Perceptual learning in autism: Over-specificity and possible remedies

Hila Harris, David Israeli, Nancy Minshew, Yoram Bonneh, David J. Heeger, Marlene Behrmann, Dov Sagi

Research output: Contribution to journalShort survey

Abstract

Inflexible behavior is a core characteristic of autism spectrum disorder (ASD), but its underlying cause is unknown. Using a perceptual learning protocol, we observed initially efficient learning in ASD that was followed by anomalously poor learning when the location of the target was changed (over-specificity). Reducing stimulus repetition eliminated over-specificity. Our results indicate that inflexible behavior may be evident ubiquitously in ASD, even in sensory learning, but can be circumvented by specifically designed stimulation protocols.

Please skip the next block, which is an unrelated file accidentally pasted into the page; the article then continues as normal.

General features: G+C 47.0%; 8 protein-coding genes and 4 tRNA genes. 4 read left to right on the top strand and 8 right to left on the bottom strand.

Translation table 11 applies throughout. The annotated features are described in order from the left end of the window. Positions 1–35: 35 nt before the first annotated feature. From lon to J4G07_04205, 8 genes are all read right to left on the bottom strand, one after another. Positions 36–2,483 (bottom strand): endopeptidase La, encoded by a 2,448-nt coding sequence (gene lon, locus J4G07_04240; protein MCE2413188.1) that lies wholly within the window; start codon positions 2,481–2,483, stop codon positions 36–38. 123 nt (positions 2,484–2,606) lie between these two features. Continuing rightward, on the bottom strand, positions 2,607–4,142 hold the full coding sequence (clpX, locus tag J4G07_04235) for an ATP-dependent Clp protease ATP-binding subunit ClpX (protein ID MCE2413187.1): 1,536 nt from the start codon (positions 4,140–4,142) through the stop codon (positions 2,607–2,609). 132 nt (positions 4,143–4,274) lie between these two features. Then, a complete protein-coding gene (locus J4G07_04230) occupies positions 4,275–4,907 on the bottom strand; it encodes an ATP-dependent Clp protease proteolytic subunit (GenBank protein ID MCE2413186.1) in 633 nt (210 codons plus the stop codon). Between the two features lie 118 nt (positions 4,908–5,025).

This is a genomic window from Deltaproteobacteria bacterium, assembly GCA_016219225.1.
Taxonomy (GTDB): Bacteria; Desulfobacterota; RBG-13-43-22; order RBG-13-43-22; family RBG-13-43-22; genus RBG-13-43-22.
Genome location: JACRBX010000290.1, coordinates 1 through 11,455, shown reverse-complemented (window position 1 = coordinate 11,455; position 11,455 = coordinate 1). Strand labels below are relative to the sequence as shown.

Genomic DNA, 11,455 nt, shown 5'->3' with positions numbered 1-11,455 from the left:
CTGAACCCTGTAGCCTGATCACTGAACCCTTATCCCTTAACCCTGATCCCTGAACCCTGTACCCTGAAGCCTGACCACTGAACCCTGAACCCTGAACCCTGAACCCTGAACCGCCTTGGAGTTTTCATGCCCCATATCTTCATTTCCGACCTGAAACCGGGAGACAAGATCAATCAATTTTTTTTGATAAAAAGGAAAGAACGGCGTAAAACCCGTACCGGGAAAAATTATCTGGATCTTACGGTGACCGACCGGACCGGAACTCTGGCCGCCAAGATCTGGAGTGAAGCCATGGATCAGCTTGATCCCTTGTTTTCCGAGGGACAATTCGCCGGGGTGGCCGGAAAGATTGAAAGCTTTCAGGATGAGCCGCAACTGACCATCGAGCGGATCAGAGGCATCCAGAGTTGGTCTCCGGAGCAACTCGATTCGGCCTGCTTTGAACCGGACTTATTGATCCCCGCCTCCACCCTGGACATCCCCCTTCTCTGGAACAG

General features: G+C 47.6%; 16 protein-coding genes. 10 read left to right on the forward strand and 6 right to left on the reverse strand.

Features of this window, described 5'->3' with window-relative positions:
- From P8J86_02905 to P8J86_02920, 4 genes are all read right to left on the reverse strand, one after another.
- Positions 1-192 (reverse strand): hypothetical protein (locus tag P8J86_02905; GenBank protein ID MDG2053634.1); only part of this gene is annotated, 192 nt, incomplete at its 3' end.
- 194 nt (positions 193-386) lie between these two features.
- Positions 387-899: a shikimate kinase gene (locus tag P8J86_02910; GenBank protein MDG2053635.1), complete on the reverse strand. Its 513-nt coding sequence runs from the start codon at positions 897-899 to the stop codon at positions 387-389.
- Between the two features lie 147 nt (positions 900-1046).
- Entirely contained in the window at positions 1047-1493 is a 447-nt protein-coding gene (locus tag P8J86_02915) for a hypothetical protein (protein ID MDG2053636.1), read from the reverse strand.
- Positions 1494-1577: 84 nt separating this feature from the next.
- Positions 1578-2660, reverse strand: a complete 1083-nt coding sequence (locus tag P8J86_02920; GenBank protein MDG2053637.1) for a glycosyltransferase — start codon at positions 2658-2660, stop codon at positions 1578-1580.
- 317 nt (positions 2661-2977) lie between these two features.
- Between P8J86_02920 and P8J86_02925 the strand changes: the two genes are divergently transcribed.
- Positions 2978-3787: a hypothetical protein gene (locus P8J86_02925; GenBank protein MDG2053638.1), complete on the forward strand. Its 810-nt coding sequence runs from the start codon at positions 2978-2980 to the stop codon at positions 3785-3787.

Original languageEnglish (US)
Pages (from-to)1574-1576
Number of pages3
JournalNature Neuroscience
Volume18
Issue number11
DOIs
StatePublished - Nov 1 2015

ASJC Scopus subject areas

  • Neuroscience(all)

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    Harris, H., Israeli, D., Minshew, N., Bonneh, Y., Heeger, D. J., Behrmann, M., & Sagi, D. (2015). Perceptual learning in autism: Over-specificity and possible remedies. Nature Neuroscience, 18(11), 1574-1576. https://doi.org/10.1038/nn.4129